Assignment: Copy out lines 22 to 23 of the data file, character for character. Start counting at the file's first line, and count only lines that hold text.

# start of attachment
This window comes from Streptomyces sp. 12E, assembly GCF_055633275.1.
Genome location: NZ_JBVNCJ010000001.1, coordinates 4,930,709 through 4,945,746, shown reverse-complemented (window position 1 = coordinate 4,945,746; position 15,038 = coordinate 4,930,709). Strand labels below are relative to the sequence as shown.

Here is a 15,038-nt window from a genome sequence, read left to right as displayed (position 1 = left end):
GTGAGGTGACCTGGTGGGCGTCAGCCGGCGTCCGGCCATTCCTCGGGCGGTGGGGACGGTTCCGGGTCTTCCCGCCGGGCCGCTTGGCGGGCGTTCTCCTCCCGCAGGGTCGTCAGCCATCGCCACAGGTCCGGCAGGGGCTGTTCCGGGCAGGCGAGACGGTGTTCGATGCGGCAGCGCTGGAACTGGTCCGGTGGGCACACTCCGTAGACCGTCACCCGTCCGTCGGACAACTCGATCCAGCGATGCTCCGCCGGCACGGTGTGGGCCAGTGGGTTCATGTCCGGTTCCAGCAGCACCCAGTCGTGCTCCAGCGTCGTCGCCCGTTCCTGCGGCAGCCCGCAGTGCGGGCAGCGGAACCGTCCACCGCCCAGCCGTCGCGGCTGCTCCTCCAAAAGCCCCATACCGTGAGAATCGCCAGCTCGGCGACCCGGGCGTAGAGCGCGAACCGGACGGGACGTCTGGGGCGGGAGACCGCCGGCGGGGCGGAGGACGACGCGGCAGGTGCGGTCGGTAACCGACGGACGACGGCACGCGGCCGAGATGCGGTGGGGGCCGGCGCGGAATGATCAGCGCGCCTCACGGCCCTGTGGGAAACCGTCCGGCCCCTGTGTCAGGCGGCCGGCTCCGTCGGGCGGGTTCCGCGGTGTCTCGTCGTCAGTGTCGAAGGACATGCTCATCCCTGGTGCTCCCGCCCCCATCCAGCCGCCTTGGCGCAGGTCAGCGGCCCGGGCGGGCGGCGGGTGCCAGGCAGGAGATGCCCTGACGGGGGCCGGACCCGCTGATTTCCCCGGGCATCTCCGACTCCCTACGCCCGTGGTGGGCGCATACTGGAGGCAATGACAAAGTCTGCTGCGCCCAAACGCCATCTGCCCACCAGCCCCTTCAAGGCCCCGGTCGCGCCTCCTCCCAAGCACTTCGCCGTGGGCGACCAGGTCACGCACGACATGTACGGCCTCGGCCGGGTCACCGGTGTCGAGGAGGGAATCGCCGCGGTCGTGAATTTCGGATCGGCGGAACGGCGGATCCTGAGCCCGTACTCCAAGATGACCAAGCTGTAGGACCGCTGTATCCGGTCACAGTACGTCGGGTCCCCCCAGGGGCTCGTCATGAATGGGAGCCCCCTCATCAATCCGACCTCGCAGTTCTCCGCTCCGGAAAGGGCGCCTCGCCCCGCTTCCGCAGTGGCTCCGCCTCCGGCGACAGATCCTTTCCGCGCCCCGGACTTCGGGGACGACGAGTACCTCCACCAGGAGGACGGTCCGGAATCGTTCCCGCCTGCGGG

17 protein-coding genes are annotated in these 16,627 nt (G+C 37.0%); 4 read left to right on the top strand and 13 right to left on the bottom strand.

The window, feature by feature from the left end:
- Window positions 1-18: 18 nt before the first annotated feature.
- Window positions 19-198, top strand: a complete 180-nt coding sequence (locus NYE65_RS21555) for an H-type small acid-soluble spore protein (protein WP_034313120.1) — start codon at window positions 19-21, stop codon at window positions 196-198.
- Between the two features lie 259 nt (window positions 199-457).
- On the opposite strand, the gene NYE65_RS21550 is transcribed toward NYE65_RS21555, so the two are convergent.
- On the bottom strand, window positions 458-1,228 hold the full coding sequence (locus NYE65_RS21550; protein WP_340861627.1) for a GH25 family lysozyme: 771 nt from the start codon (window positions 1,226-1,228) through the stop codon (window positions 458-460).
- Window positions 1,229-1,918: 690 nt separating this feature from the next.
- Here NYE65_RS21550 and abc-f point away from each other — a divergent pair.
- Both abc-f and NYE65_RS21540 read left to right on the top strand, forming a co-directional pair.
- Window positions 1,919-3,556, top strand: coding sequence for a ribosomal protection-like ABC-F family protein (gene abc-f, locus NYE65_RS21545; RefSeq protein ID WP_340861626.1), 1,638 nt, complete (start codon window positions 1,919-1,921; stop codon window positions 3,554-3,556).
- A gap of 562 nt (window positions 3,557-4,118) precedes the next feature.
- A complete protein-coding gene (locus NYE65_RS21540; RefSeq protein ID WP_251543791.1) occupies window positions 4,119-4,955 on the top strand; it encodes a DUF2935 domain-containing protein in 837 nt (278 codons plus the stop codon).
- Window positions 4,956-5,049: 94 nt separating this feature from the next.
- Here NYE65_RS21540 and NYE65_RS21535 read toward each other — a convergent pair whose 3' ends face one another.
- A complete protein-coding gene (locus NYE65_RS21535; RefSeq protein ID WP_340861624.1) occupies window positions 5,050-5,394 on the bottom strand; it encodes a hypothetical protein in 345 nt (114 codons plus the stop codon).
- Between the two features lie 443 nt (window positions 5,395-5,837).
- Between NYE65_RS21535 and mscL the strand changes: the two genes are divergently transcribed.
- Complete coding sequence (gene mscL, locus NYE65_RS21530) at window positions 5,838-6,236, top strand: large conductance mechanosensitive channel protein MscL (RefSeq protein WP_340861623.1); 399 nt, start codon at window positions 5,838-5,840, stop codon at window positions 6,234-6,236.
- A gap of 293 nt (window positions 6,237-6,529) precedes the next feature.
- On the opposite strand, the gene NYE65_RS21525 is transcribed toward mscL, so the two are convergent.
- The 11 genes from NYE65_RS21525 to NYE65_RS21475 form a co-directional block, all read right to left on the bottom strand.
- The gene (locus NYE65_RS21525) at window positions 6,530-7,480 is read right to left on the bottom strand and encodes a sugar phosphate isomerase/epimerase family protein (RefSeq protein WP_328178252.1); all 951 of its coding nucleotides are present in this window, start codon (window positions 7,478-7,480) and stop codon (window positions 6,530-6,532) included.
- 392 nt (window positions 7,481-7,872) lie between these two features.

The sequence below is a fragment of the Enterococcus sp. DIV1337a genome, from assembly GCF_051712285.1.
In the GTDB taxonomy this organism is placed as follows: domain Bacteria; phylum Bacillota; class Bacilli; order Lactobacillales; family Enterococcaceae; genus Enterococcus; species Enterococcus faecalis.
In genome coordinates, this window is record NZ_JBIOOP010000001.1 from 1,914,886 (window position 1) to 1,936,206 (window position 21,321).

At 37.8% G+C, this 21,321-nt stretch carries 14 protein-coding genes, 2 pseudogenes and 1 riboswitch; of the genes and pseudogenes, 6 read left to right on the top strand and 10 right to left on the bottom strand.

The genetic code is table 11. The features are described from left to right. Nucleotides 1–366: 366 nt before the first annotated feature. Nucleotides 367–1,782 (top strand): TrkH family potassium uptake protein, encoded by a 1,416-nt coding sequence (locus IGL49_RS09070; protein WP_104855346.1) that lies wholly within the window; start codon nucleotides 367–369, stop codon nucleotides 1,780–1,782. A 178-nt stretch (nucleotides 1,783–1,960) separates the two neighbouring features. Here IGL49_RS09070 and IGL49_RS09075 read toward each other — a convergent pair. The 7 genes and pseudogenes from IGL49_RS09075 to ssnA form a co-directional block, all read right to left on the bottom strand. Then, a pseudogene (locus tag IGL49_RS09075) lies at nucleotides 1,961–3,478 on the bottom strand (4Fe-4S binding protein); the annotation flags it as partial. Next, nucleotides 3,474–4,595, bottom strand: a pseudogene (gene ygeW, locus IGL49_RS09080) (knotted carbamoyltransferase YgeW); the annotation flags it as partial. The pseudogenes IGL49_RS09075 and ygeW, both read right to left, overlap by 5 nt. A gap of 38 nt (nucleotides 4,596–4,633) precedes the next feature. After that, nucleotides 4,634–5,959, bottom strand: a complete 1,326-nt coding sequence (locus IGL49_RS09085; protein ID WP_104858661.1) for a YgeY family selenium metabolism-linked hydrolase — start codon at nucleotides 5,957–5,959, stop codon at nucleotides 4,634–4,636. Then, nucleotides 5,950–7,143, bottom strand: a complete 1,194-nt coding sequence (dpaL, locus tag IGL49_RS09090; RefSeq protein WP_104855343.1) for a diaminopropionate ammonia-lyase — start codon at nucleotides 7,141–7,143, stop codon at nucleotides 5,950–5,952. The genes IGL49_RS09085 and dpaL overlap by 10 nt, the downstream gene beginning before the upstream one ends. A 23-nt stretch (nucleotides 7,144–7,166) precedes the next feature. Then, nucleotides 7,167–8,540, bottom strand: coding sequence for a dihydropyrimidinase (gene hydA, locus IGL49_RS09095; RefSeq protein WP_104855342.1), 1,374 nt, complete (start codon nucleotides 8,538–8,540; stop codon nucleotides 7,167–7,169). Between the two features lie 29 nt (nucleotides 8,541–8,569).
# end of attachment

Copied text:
- Between NYE65_RS21535 and mscL the strand changes: the two genes are divergently transcribed.
- Complete coding sequence (gene mscL, locus NYE65_RS21530) at window positions 5,838-6,236, top strand: large conductance mechanosensitive channel protein MscL (RefSeq protein WP_340861623.1); 399 nt, start codon at window positions 5,838-5,840, stop codon at window positions 6,234-6,236.